Inclusive access to transport
Access to transport can transform the lives of people with physical, sensory and cognitive impairments, improving employment opportunities, access to health care, education and overall quality of life. TRL commissioned a set of guidelines for practitioners, to improve access to transport and reduce mobility barriers in developing countries. Cultural and environmental factors in different countries influence the choice of mobility solutions, but people’s basic needs are similar: our approach incorporated design, technical, policy and practical issues.
Safe cycle access
In 2013, there were 109 UK cycling fatalities and 3401 cyclists seriously injured. There was a clear correlation between the increase in cyclists on the road and the increase in accidents. We collaborated with Transport for London (TfL) to investigate innovative types of cycle infrastructure, such as Dutch-style roundabouts. The trial results informed TfL’s London Cycle Design Standards, making London a safer, more accessible place to cycle.
Healthy mobility is important in the UK’s future transport. Our studies have examined innovative active travel modes such as hoverboards, powered wheelchairs and Segway scooters, and ways to measure their health benefits. Active travel promotes healthier lifestyles and benefits the environment. But it also creates a need for updated government legislation and regulation for these new modes of transport. TRL’s research recommends a ‘mobility by design’ approach. This means transport planners and local authorities plan around the movement of people, rather than around existing infrastructure.
Transport and mental health
We’ve explored the impact of mental illnesses, including stress and anxiety, on passengers’ transport usage. As a result, we’re raising awareness of mental health considerations for transport operations and city planners. We’re building links with mental health organisations, academics and trade bodies, who have pledged to collaborate on future transport developments.
TRL led the research behind TfL’s Bus Safety Standard, supporting their vision for zero fatalities involving London buses by 2030. This work empowers TfL to evaluate a range of measures that could improve bus safety. Improved driver visibility, passenger protection and front end design form part of the new standard: it will reduce the number of collisions involving other road users, and reduce the number and severity of injuries to both pedestrians and passengers.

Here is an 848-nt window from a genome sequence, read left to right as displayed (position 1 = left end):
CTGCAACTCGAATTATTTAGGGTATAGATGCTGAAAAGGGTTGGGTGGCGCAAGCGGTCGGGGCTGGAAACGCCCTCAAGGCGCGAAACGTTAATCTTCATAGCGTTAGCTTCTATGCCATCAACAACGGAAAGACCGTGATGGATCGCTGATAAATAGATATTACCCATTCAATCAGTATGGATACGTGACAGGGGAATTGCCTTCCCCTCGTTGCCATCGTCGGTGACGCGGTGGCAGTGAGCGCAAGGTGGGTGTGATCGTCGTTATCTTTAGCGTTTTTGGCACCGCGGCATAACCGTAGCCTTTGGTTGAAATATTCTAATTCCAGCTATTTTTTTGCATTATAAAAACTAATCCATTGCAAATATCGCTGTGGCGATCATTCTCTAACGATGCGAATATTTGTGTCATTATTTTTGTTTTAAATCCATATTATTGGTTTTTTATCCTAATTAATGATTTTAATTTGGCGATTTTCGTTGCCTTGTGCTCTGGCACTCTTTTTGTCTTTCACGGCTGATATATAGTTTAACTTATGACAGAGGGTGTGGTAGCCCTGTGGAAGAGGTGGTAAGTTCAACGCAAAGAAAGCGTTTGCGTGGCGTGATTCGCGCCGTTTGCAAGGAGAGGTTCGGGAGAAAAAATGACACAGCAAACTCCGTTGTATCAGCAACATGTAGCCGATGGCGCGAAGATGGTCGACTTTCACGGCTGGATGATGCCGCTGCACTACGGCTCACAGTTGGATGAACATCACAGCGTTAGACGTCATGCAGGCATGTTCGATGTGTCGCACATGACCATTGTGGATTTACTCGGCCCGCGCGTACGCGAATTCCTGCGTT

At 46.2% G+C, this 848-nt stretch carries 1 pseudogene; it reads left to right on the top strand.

Innovative personal transport
We are partners in projects trialling automated personal mobility solutions, including Streetwise,ServCity and DRIVENbyAI. They aim to replace commuter cars with automated ride-sharing services. TRL is developing safety validation methods to test and confirm the performance of these vehicles, to make sure they operate safely and accurately on UK roads in every conceivable situation.
Meeting future urban transport demand
The UK’s population of 66 million is forecast to rise to an estimated 73 million by 2041. To meet increased demand, our sustainable transport experts have been evaluating new modes of transportation such as Hyperloop (for passengers) and Magway (for goods), where pods are propelled at high speeds within a tube. They could connect cities and urban areas better, so more people and goods could travel longer distances in a shorter time.
Mobility in developing countriesIn the UK we take roads for granted, but that’s not the case elsewhere – particularly in developing countries. The location and condition of a road can determine the viability and quality of life for whole towns and villages. We use technologies like observation drones and satellite image analysis to help decide where best to build roads that will create and sustain populations. We assess how to select the right pavement materials to protect roads from the impact of climate, such as flooding and landslides.
Links to projects or case studies
- Mental health
- Innovative active travel solutions
- Rural roads study